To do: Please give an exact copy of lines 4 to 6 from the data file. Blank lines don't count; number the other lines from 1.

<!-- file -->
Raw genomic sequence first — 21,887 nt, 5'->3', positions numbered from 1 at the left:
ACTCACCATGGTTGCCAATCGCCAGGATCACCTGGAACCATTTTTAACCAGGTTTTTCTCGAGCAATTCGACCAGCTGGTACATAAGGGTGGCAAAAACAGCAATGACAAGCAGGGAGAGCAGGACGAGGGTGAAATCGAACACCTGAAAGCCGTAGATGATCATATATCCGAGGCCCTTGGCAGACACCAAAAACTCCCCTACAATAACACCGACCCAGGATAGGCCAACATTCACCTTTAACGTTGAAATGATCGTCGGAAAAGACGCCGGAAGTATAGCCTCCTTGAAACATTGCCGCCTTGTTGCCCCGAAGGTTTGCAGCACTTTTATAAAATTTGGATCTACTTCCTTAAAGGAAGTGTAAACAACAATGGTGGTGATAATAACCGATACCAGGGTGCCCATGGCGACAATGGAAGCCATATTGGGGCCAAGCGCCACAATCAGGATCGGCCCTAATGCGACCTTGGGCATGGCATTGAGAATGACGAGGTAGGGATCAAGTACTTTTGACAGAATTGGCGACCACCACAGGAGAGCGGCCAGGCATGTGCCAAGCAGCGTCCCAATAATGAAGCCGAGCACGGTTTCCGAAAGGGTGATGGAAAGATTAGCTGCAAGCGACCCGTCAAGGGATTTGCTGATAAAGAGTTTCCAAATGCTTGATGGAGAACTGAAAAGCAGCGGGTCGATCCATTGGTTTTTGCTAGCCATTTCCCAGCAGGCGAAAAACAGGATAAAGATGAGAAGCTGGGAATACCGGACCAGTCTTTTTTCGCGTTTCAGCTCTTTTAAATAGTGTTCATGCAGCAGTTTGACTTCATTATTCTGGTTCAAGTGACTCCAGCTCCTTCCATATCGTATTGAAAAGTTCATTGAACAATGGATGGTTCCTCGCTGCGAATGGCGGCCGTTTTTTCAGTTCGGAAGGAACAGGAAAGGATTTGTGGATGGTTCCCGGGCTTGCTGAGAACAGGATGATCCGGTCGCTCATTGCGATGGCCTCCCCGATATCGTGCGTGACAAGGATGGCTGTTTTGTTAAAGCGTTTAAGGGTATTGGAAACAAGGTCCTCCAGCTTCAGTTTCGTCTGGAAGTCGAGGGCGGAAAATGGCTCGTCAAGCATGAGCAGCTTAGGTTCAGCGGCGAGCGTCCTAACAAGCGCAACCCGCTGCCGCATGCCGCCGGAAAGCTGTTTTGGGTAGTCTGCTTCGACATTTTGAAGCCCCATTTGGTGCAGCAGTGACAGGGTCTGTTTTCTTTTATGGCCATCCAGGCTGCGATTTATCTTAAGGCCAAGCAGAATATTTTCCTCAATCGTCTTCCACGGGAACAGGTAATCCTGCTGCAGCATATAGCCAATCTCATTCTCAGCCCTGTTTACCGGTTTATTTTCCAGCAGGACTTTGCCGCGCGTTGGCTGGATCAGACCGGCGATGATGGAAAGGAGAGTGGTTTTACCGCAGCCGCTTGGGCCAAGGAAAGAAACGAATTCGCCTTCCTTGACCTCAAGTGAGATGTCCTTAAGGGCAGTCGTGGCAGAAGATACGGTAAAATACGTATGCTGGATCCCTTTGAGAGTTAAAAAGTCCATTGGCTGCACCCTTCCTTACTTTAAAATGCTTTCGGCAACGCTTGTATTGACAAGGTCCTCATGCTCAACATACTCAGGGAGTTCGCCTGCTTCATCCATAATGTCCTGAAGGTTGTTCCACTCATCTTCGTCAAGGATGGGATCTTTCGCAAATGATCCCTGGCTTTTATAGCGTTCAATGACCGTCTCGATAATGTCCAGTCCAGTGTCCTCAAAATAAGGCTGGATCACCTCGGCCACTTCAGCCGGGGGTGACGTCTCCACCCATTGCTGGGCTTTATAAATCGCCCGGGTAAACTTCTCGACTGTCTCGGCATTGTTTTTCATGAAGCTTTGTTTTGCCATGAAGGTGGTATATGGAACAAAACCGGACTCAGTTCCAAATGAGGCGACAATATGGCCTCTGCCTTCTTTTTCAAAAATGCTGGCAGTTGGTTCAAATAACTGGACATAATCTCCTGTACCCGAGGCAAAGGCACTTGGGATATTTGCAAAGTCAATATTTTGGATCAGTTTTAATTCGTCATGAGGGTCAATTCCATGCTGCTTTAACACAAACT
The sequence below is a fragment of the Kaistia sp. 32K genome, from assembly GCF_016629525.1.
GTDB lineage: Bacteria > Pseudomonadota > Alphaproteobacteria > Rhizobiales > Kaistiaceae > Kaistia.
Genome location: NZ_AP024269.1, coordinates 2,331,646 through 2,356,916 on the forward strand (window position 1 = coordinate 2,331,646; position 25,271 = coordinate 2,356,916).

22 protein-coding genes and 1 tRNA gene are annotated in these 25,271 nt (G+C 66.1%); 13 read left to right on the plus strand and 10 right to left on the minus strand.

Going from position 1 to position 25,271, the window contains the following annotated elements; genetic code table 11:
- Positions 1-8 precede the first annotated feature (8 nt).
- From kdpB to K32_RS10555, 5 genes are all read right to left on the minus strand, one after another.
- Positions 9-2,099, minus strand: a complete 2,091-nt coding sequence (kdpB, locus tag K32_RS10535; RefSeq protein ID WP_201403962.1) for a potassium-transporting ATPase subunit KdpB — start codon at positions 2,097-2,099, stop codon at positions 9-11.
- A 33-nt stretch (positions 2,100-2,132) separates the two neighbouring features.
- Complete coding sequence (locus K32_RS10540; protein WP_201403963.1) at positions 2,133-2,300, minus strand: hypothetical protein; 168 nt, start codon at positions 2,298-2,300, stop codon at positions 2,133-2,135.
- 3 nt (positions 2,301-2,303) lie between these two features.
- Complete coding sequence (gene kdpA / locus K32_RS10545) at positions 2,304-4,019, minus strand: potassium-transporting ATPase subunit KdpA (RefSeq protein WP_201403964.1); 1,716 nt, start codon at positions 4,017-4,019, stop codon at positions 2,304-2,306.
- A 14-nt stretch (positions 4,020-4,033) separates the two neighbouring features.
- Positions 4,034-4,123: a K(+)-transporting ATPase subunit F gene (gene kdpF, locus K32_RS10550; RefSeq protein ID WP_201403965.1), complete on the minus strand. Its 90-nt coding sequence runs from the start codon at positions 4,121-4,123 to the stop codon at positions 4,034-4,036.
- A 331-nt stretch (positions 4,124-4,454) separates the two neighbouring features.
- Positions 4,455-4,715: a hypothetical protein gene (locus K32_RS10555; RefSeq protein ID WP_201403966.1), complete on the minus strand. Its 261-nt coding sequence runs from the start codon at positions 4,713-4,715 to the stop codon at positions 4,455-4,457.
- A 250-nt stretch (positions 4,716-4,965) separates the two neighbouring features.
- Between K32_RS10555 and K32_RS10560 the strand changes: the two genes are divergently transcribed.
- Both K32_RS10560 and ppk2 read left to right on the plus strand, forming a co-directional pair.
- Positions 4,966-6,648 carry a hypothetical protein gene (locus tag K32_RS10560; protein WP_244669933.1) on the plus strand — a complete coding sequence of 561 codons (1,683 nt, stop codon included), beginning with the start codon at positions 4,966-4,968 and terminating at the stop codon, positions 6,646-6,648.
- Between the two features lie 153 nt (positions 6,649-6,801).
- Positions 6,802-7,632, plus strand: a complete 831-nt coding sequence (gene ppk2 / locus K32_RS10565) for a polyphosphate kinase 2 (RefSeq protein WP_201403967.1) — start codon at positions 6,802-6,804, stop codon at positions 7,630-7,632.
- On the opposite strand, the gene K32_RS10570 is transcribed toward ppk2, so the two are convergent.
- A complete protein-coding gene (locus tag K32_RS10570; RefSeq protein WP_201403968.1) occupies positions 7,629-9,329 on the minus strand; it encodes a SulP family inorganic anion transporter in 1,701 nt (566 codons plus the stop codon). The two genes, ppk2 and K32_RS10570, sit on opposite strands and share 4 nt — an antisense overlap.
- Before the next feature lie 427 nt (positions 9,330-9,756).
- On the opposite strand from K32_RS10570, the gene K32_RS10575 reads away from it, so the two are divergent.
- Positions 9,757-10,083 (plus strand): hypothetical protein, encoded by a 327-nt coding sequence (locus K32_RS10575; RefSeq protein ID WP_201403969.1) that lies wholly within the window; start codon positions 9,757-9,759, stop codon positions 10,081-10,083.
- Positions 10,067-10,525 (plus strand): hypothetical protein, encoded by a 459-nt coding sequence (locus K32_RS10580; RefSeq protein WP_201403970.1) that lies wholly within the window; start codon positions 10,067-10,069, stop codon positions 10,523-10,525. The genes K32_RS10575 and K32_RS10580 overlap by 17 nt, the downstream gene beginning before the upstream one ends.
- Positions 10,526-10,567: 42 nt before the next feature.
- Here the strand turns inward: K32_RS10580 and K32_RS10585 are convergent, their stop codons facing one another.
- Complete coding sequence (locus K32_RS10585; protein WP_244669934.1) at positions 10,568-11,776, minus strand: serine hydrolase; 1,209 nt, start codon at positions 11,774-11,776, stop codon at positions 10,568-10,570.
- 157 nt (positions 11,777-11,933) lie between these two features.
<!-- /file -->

GTDB lineage: Bacteria > Pseudomonadota > Alphaproteobacteria > Rhizobiales > Kaistiaceae > Kaistia.
Genome location: NZ_AP024269.1, coordinates 2,331,646 through 2,356,916 on the forward strand (window position 1 = coordinate 2,331,646; position 25,271 = coordinate 2,356,916).

22 protein-coding genes and 1 tRNA gene are annotated in these 25,271 nt (G+C 66.1%); 13 read left to right on the plus strand and 10 right to left on the minus strand.